Iranian Women Take Off Hijabs To Protest Veil Law

Hijab protest

Iranian women have been taking off their headscarves in public places to protest the law that forces women to wear the veil in public.

Powerful images have appeared on social media of a number of women, their heads uncovered, holding their hijabs on the end of sticks and standing on utility boxes on street sidewalks.

The protests have spread since Vida Mohaved, a woman who was arrested in December by Iranian authorities after removing her headscarf during a wave of anti-regime protests, was freed on Sunday.

The social media posts have been using the hashtag “The girls of Revolution Street,” a tribute to Mohaved, whose original protest took place on the Tehran city center thoroughfare, also known by its Farsi name, Enghelab Street.

In recent months, enforcement of the law — first enacted after the Islamic Revolution in 1979 — has been relaxed. In the past, women who allowed their hijab to slip could be admonished by the religious police, but these forces have been less prominent under the regime of President Hassan Rouhani.

Authorities also announced that women driving with improper head coverings would no longer be arrested, and instead receive a relatively small fine.

The easing of the enforcement has emboldened younger women to become more defiant, but recent incidents where they have removed their hijabs in protest could still lead to prison sentences.

Iranian human rights lawyer Nasrin Sotoudeh told CNN that an “official with the judiciary” and relatives had confirmed to her that detained woman had been released.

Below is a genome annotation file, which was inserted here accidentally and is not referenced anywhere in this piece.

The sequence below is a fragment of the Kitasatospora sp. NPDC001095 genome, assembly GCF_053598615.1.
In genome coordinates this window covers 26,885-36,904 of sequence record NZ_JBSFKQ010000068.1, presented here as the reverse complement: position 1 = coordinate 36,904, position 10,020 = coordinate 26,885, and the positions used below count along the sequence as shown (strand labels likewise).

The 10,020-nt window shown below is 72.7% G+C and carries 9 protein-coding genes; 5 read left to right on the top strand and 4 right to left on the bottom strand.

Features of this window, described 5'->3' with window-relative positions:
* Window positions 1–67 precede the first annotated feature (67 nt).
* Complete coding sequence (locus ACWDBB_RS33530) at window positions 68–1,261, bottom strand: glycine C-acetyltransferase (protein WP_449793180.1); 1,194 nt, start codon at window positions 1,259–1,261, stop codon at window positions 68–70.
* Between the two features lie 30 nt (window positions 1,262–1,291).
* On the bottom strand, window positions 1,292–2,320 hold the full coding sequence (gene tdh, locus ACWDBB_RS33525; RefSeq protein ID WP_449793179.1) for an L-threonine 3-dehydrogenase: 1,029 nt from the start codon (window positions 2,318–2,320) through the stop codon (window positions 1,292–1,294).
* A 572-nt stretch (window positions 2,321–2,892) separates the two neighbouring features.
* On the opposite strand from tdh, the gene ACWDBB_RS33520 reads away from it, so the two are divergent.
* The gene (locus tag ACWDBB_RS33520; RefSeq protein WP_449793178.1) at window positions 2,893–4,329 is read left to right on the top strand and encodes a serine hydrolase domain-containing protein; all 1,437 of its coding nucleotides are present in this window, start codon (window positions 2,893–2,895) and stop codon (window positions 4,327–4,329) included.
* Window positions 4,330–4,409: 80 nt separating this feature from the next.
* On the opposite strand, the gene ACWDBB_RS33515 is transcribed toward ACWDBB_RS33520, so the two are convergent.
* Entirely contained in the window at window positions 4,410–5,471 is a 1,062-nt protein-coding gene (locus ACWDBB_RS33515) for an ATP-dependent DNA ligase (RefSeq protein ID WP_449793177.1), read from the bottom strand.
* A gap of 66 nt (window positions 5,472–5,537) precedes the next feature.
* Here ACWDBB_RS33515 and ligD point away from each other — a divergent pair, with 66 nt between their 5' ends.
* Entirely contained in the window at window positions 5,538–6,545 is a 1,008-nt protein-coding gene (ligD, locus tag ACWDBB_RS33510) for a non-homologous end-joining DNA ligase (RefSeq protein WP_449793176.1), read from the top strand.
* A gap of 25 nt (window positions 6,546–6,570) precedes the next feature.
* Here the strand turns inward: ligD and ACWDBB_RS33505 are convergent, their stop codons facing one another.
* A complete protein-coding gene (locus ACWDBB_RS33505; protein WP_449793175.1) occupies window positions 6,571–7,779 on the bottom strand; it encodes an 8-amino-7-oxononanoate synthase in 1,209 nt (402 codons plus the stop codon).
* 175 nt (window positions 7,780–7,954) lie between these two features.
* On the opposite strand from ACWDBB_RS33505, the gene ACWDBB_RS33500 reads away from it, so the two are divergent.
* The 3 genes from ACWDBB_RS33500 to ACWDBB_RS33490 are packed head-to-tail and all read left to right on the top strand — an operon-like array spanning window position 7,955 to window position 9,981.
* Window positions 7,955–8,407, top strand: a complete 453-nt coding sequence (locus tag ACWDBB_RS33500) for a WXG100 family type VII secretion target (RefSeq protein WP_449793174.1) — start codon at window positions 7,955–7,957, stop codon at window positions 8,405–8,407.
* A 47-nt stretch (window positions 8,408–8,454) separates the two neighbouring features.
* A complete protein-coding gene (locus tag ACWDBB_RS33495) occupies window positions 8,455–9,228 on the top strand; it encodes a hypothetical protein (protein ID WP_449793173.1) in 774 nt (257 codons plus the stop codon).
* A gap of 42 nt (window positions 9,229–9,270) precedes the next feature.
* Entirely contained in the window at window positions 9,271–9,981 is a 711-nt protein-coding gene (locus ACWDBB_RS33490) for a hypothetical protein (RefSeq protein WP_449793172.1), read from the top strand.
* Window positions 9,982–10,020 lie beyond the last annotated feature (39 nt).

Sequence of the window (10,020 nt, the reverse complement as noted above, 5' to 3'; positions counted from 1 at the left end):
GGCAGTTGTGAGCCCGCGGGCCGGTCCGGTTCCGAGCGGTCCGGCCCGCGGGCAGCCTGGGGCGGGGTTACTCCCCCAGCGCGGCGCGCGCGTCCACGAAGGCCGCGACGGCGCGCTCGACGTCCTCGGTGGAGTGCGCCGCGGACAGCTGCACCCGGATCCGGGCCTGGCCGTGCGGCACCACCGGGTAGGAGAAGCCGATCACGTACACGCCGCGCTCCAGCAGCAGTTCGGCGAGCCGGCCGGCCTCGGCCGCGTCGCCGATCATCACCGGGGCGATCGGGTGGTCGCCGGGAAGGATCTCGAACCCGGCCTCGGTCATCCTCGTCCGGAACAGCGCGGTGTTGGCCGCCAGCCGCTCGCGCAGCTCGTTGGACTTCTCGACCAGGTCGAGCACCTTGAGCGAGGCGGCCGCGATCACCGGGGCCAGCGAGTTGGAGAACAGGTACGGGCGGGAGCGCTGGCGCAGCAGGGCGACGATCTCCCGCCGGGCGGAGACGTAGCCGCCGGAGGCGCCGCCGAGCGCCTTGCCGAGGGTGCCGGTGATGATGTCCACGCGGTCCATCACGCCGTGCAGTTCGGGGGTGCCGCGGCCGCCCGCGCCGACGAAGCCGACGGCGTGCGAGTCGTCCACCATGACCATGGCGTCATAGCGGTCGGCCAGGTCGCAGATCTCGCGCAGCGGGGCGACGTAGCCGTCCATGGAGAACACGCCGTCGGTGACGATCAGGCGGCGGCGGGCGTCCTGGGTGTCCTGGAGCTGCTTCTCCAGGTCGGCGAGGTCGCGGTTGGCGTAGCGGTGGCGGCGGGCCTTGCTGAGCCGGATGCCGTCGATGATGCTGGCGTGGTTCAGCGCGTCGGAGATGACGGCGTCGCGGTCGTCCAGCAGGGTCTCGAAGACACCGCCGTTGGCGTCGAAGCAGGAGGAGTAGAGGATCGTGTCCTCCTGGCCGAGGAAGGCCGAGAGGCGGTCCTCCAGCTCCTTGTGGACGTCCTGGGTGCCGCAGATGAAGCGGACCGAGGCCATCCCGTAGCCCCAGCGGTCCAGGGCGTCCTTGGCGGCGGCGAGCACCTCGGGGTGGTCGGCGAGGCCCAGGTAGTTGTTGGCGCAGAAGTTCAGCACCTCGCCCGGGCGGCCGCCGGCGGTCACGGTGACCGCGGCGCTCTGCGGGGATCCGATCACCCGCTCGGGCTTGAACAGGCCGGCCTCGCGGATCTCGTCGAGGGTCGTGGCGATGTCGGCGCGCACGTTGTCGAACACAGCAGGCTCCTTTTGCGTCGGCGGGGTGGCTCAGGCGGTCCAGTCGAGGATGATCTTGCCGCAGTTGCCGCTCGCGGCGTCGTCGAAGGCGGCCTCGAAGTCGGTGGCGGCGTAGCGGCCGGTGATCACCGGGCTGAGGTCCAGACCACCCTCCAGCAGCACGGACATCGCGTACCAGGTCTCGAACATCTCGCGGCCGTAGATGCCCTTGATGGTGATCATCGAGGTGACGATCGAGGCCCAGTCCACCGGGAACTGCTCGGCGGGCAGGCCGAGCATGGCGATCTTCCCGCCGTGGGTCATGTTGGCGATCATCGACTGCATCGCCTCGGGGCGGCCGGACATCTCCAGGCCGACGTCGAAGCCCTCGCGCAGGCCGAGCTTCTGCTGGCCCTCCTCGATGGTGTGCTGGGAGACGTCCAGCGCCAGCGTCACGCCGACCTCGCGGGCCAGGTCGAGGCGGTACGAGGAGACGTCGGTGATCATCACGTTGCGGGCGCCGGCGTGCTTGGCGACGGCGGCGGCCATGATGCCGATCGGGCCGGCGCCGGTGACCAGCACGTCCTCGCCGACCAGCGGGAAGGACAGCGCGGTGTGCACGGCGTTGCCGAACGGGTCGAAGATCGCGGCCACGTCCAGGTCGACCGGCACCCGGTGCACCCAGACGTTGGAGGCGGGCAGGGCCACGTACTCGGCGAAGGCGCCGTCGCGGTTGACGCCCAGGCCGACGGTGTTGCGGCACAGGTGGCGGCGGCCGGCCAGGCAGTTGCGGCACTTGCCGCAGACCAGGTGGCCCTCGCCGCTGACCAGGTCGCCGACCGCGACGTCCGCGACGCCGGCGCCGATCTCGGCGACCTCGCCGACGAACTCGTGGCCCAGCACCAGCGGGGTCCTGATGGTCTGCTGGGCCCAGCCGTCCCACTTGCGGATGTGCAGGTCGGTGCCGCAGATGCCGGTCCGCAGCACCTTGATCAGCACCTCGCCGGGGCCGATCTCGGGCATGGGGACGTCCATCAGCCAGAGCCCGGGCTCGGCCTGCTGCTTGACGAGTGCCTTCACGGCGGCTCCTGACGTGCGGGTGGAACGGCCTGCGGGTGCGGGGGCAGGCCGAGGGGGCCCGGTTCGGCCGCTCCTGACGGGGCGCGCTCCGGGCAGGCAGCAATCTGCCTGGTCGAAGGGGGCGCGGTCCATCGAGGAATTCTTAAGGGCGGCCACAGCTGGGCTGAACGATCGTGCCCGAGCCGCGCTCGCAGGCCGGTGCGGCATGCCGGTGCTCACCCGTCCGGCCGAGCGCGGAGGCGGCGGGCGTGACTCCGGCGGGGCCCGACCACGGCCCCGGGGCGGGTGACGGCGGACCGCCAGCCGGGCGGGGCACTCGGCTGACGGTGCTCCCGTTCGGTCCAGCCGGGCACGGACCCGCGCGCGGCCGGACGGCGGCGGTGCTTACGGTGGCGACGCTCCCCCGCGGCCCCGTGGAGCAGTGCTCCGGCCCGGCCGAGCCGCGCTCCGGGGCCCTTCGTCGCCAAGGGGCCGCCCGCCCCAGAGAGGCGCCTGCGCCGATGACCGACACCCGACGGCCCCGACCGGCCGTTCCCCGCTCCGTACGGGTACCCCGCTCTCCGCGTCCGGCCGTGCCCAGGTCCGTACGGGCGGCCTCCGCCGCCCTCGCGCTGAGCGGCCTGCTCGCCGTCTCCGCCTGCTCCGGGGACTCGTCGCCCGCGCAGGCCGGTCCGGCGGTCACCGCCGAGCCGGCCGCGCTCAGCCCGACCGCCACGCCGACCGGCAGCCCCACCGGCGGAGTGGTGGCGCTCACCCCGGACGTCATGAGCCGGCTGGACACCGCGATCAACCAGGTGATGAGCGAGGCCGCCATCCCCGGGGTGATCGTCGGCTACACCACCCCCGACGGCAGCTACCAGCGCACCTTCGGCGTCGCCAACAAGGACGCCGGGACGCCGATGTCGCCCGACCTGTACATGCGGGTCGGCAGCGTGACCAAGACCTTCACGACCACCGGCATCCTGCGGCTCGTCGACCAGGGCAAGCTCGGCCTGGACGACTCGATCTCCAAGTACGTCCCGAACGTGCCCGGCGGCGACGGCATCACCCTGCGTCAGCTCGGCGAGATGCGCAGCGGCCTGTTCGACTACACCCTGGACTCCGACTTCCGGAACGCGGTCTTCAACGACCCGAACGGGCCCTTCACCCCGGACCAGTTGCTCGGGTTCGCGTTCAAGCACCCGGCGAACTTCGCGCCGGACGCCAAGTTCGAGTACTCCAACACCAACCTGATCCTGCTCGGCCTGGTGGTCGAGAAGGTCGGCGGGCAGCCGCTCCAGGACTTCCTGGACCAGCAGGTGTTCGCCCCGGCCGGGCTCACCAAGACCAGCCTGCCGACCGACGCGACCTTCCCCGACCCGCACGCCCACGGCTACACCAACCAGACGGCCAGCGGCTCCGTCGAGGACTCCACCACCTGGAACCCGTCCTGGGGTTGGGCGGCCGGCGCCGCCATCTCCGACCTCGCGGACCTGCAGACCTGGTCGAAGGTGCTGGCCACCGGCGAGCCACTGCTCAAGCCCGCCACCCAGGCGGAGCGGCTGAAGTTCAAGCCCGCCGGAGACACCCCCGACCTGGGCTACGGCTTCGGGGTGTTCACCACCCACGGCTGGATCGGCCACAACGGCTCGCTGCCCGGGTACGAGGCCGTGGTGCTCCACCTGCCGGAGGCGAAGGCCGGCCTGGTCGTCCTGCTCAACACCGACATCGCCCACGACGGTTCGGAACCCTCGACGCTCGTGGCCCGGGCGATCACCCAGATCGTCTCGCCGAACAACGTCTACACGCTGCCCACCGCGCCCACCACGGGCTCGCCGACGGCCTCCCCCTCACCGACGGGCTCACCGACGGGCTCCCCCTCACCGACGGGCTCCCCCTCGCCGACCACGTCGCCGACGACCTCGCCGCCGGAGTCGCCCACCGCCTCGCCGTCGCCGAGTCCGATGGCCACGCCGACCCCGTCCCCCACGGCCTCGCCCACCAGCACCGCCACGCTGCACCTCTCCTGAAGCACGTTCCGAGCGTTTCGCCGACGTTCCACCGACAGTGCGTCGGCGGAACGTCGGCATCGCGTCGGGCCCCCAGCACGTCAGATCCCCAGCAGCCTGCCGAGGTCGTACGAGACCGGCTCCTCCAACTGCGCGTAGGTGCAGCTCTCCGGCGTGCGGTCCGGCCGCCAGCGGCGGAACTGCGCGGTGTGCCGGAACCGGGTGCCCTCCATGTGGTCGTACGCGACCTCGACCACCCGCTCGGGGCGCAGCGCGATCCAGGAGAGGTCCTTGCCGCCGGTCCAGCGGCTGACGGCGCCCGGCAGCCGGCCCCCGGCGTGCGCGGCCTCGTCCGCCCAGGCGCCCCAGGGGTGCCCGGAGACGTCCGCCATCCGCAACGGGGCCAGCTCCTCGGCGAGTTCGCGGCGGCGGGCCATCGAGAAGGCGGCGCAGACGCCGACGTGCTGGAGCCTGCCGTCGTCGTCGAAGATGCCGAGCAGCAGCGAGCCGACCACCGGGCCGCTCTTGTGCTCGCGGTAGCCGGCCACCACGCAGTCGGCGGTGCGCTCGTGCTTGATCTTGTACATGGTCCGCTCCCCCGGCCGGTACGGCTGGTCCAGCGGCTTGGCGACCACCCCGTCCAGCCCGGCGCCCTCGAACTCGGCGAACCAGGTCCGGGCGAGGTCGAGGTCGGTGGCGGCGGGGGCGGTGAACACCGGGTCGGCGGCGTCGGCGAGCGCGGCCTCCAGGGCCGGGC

Sotoudeh told CNN that Mohaved was in jail for more than 30 days, but there has been no official confirmation of the detention.

“I am happy that she returned to her home yesterday. I hope that, by creating a judicial case against her, they do not harm her just because she has exercised her basic and inalienable right(s),” a Facebook post by the lawyer reads.

“She has done nothing and does not deserves to be pursued by the judiciary. Keep your hands off of her.”

Mohaved attracted attention during countrywide protests last month, which sprang up in opposition to faltering economic conditions, corruption and a general dissatisfaction with the government.

A video of Mohaved standing on a utility box, her black hair flowing and her white hijab defiantly hanging from the end of a pole, was posted online.

The video gained momentum during the Iran protests on Twitter, alongside a social media campaign called #whitewednesdays against the law forcing women to wear the hijab.